Judith Lautner (judith) wrote,
Judith Lautner

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Standing tall

I could have straight legs again. Thinking about this makes my mouth water. I have adjusted my body, accepted the inevitable pain, learned to live with my knees, for so many years I don't remember a time when I wasn't like this. And in fact I may need to keep doing this forever. But it's good to think there actually is a remote possibility of a fix.

I went to see an orthopedist today. The orthopedics office has a regular gym as part of it, with several people working on various bones. I hoped I might become one of them.

He was really nice and spent time asking questions and checking my legs' movement and then got two X-rays (down from three to save me money) and took 25% off the bill because I don't have insurance.

The upshot is that I have arthritis and that this is the actual cause of my knee displacement. You can see gaps on one side of the knee and the bones rubbing together on the other. There are also bone spurs that cause pain. There are no exercises that will make a meaningful difference, but he did give me some basic ones to do to make the best of it. He asked about glucosamine and I said I had taken it but stopped when I realized it is an animal product (shell fish). He said most products that might help are in fact animal products so this does limit those options. But that the real answer is surgery, knee replacement. It involves going in, reshaping the knee, replacing the worn parts with plastic and metal, realigning. In the end, I'd have straight knees and would be able to do it ALL. Although he did say my movement is quite good, that I wouldn't see a huge improvement in range of motion except in straightening my legs (which I can hardly do now). But my legs would be straight, I wouldn't have that pain, I would have improved balance and I could hike forever.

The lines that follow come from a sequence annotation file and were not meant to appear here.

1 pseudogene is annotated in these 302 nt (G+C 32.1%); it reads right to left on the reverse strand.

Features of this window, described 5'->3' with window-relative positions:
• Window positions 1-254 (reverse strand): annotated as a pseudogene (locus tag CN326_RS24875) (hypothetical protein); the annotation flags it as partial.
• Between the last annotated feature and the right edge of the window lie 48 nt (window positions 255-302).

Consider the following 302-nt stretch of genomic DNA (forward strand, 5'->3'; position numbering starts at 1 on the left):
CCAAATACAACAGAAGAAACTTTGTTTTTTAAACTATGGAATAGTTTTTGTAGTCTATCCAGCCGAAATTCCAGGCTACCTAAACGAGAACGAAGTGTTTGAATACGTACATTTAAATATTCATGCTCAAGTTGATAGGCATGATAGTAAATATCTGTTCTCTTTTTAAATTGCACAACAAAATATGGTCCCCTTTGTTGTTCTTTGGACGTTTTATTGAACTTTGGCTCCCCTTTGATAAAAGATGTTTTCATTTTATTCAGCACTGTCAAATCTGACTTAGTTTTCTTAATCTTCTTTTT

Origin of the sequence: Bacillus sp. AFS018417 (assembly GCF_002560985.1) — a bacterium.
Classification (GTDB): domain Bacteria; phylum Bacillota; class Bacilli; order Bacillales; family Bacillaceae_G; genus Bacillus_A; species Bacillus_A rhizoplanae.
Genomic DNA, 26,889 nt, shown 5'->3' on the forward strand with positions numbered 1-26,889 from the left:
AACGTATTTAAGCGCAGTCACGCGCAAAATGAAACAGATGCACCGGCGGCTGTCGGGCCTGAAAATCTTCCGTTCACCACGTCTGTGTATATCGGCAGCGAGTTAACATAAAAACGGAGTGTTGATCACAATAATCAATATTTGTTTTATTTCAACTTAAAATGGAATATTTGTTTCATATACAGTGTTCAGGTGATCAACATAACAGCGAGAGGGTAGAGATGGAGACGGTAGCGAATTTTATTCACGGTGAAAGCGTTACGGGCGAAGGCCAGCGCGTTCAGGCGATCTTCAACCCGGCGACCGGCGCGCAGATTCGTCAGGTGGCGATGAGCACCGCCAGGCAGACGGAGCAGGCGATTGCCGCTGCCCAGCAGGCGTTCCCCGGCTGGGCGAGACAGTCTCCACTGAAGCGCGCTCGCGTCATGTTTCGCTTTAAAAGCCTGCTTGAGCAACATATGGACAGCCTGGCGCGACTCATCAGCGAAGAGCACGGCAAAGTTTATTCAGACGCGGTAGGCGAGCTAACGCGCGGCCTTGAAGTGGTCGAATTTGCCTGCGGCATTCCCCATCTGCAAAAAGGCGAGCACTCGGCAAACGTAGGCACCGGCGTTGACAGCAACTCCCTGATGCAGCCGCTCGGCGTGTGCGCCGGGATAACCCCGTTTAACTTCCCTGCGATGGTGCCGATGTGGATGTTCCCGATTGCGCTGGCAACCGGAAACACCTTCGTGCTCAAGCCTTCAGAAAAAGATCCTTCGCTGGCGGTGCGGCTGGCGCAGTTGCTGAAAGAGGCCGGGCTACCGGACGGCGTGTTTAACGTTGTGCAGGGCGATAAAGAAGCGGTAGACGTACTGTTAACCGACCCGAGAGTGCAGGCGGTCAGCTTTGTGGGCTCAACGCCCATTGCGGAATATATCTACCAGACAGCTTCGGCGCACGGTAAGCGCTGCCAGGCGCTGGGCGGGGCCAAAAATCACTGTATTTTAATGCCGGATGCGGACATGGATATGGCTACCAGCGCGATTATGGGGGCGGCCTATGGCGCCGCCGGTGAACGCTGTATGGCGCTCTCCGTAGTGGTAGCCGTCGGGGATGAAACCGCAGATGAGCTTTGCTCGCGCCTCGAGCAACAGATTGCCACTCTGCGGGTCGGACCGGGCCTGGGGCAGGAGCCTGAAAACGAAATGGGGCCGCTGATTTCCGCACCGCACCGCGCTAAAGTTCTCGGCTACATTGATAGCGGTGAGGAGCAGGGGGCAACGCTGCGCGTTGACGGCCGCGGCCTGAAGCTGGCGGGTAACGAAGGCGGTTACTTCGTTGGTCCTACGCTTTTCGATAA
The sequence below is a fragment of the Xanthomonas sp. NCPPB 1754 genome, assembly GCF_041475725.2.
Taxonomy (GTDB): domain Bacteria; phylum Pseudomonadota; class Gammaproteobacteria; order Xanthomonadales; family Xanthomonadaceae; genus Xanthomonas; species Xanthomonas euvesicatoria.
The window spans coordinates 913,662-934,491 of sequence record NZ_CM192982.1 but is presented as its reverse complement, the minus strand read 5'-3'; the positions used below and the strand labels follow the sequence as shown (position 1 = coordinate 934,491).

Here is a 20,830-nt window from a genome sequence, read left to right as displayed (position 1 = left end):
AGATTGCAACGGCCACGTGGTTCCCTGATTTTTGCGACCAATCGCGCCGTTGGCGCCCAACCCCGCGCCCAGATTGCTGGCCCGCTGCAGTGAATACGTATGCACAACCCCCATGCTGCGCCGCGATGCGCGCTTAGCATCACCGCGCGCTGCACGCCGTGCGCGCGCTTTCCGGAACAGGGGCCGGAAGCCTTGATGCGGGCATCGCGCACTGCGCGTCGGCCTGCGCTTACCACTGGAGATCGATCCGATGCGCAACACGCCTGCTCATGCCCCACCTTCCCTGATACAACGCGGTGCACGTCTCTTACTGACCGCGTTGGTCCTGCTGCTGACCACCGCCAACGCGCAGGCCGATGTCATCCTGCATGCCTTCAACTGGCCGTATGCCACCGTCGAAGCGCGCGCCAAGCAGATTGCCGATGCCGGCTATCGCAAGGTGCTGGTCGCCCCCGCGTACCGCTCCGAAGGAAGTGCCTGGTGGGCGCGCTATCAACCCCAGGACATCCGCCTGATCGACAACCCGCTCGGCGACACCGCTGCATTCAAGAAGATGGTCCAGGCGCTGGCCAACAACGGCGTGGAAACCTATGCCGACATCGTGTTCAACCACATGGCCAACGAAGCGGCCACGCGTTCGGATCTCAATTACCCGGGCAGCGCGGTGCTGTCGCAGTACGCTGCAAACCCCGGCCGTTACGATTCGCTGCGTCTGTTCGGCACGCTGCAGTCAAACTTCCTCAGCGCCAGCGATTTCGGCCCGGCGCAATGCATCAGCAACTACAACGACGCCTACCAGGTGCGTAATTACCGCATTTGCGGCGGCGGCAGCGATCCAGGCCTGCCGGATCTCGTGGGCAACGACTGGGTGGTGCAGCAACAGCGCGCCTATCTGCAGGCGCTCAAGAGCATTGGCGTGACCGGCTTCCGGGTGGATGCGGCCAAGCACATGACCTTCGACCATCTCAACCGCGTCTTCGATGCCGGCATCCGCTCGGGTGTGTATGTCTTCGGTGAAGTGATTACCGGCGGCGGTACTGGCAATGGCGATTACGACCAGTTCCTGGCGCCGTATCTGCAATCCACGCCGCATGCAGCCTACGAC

What a dream.

But the cost would be in the neighborhood of $50,000.

So unless I come up with insurance that covers this kind of thing I cannot choose that option any time soon. In the meantime, he said try two aleve tablets twice a day (he thinks my stomach may be able to handle a low dosage like this) and see how it goes, try hiking and doing what I want to do. Don't do leg extensions. Well, I knew that.

In a way, there's hope, although remote. What bothers me now, though, is that I went into the medical clinic several times over the years when I did have insurance and nobody ever followed up with this and discovered the cause or sent me off for surgery. I could have had it done then and it would be over. Of course there is no point getting worked up about it now. I just have to be more persistent in the future. I am glad I was persistent enough to pursue it now, and to find this orthopedist who is so easy to talk to, who listens, who explains. What a wonder.

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